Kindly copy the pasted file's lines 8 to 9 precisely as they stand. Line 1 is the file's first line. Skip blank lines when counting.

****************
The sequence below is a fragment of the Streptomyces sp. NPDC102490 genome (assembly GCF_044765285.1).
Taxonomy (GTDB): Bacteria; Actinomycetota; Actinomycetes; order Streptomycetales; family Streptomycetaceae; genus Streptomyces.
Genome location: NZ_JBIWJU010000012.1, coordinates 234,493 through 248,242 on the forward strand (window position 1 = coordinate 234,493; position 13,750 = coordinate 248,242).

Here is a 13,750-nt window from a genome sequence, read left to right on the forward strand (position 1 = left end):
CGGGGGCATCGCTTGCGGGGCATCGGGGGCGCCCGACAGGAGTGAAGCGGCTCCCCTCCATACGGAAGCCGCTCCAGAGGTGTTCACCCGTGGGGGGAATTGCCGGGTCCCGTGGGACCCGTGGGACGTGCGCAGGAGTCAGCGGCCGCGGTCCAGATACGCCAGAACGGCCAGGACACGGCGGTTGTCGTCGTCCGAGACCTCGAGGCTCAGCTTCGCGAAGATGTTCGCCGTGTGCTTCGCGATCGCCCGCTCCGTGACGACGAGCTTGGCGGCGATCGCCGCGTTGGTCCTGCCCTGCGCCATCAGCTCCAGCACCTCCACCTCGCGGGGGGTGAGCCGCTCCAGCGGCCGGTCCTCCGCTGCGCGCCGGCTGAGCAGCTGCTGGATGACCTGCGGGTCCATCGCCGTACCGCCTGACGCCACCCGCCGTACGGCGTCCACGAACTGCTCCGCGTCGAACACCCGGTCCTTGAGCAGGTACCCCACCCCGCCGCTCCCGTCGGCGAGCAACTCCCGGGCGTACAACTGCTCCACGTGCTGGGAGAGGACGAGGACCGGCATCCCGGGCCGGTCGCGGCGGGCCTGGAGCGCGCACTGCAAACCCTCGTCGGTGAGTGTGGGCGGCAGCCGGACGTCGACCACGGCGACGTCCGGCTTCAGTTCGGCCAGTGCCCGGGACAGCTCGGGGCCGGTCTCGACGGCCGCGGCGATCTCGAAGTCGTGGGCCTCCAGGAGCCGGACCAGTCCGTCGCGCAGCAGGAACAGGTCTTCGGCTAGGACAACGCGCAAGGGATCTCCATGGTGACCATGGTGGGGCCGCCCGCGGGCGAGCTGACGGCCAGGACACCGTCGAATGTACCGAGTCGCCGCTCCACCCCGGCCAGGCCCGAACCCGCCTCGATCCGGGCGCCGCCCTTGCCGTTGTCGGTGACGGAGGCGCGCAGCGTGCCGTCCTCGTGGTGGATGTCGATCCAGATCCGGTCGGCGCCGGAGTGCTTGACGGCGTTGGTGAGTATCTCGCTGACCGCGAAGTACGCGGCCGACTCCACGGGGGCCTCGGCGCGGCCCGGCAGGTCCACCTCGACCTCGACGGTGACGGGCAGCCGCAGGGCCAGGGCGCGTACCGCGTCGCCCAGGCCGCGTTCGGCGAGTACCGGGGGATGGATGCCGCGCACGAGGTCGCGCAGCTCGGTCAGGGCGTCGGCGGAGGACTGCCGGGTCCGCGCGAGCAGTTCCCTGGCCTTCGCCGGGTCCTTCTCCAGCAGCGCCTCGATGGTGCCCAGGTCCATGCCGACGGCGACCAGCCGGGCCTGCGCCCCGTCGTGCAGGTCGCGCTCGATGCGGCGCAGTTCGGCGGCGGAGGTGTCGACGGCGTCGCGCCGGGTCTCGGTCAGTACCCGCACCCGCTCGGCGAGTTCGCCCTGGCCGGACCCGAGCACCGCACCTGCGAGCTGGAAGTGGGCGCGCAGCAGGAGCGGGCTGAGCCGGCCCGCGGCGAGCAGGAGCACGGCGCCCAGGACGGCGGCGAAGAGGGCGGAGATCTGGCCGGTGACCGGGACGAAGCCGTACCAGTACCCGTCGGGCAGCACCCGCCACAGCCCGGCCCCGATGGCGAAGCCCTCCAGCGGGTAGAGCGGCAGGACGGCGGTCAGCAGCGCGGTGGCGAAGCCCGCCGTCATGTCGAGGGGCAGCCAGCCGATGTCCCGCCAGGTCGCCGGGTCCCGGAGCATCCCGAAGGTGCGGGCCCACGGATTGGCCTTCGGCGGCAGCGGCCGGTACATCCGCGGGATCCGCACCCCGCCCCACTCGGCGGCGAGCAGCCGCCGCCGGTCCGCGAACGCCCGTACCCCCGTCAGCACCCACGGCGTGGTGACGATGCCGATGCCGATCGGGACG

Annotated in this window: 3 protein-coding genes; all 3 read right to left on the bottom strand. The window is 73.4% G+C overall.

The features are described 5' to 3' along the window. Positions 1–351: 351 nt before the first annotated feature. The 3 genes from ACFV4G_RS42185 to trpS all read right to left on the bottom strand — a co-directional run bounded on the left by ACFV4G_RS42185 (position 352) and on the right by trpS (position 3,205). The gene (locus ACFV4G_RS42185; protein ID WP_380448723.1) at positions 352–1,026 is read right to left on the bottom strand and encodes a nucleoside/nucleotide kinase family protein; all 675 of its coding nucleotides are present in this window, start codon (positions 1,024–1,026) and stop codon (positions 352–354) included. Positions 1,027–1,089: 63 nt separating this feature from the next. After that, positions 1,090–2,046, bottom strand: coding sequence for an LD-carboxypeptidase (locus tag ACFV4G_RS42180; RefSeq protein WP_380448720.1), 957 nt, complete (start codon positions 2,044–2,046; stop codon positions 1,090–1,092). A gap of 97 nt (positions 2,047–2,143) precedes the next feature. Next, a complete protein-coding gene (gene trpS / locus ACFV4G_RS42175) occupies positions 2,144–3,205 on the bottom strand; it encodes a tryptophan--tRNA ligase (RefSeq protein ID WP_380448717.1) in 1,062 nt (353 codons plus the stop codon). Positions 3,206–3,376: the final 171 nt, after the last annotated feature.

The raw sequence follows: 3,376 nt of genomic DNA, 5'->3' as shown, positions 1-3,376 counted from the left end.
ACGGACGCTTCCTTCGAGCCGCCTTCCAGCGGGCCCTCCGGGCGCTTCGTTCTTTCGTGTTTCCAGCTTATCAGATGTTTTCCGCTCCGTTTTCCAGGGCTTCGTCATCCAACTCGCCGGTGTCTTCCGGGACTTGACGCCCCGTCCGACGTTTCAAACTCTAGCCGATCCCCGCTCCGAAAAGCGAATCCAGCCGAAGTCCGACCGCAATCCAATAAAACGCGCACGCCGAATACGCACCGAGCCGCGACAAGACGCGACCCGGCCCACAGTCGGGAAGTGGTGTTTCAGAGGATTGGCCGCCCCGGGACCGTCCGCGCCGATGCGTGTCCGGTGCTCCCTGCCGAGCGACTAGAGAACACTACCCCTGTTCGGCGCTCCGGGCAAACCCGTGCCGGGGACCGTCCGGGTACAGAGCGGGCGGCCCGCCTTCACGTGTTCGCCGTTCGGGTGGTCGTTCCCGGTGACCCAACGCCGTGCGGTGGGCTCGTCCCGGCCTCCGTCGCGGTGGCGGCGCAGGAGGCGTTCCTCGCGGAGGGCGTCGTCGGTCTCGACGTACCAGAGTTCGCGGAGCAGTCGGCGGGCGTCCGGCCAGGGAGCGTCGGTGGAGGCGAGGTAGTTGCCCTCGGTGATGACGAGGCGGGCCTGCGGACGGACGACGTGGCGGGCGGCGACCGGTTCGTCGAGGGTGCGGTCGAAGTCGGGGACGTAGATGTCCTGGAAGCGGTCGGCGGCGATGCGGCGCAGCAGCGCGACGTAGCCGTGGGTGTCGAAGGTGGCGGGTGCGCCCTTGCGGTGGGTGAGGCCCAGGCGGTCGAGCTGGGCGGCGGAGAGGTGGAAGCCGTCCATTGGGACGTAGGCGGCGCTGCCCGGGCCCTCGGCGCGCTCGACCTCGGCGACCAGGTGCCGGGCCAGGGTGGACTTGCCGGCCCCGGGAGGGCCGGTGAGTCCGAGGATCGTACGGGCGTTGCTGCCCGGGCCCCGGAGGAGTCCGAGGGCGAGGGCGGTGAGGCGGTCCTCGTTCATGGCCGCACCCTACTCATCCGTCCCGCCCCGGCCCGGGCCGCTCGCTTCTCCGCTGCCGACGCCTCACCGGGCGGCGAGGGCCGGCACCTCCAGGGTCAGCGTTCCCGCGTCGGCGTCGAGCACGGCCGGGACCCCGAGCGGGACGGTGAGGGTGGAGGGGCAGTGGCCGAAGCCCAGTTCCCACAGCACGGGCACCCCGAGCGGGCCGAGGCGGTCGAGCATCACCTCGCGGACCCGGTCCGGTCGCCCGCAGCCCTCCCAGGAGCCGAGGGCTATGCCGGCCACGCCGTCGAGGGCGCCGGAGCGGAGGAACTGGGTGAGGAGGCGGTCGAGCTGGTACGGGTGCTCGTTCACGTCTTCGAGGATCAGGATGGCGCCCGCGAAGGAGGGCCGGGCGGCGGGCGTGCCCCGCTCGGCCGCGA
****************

The raw sequence follows: 3,376 nt of genomic DNA, 5'->3' as shown, positions 1-3,376 counted from the left end.
ACGGACGCTTCCTTCGAGCCGCCTTCCAGCGGGCCCTCCGGGCGCTTCGTTCTTTCGTGTTTCCAGCTTATCAGATGTTTTCCGCTCCGTTTTCCAGGGCTTCGTCATCCAACTCGCCGGTGTCTTCCGGGACTTGACGCCCCGTCCGACGTTTCAAACTCTAGCCGATCCCCGCTCCGAAAAGCGAATCCAGCCGAAGTCCGACCGCAATCCAATAAAACGCGCACGCCGAATACGCACCGAGCCGCGACAAGACGCGACCCGGCCCACAGTCGGGAAGTGGTGTTTCAGAGGATTGGCCGCCCCGGGACCGTCCGCGCCGATGCGTGTCCGGTGCTCCCTGCCGAGCGACTAGAGAACACTACCCCTGTTCGGCGCTCCGGGCAAACCCGTGCCGGGGACCGTCCGGGTACAGAGCGGGCGGCCCGCCTTCACGTGTTCGCCGTTCGGGTGGTCGTTCCCGGTGACCCAACGCCGTGCGGTGGGCTCGTCCCGGCCTCCGTCGCGGTGGCGGCGCAGGAGGCGTTCCTCGCGGAGGGCGTCGTCGGTCTCGACGTACCAGAGTTCGCGGAGCAGTCGGCGGGCGTCCGGCCAGGGAGCGTCGGTGGAGGCGAGGTAGTTGCCCTCGGTGATGACGAGGCGGGCCTGCGGACGGACGACGTGGCGGGCGGCGACCGGTTCGTCGAGGGTGCGGTCGAAGTCGGGGACGTAGATGTCCTGGAAGCGGTCGGCGGCGATGCGGCGCAGCAGCGCGACGTAGCCGTGGGTGTCGAAGGTGGCGGGTGCGCCCTTGCGGTGGGTGAGGCCCAGGCGGTCGAGCTGGGCGGCGGAGAGGTGGAAGCCGTCCATTGGGACGTAGGCGGCGCTGCCCGGGCCCTCGGCGCGCTCGACCTCGGCGACCAGGTGCCGGGCCAGGGTGGACTTGCCGGCCCCGGGAGGGCCGGTGAGTCCGAGGATCGTACGGGCGTTGCTGCCCGGGCCCCGGAGGAGTCCGAGGGCGAGGGCGGTGAGGCGGTCCTCGTTCATGGCCGCACCCTACTCATCCGTCCCGCCCCGGCCCGGGCCGCTCGCTTCTCCGCTGCCGACGCCTCACCGGGCGGCGAGGGCCGGCACCTCCAGGGTCAGCGTTCCCGCGTCGGCGTCGAGCACGGCCGGGACCCCGAGCGGGACGGTGAGGGTGGAGGGGCAGTGGCCGAAGCCCAGTTCCCACAGCACGGGCACCCCGAGCGGGCCGAGGCGGTCGAGCATCACCTCGCGGACCCGGTCCGGTCGCCCGCAGCCCTCCCAGGAGCCGAGGGCTATGCCGGCCACGCCGTCGAGGGCGCCGGAGCGGAGGAACTGGGTGAGGAGGCGGTCGAGCTGGTACGGGTGCTCGTTCACGTCTTCGAGGATCAGGATGGCGCCCGCGAAGGAGGGCCGGGCGGCGGGCGTGCCCCGCTCGGCCGCGA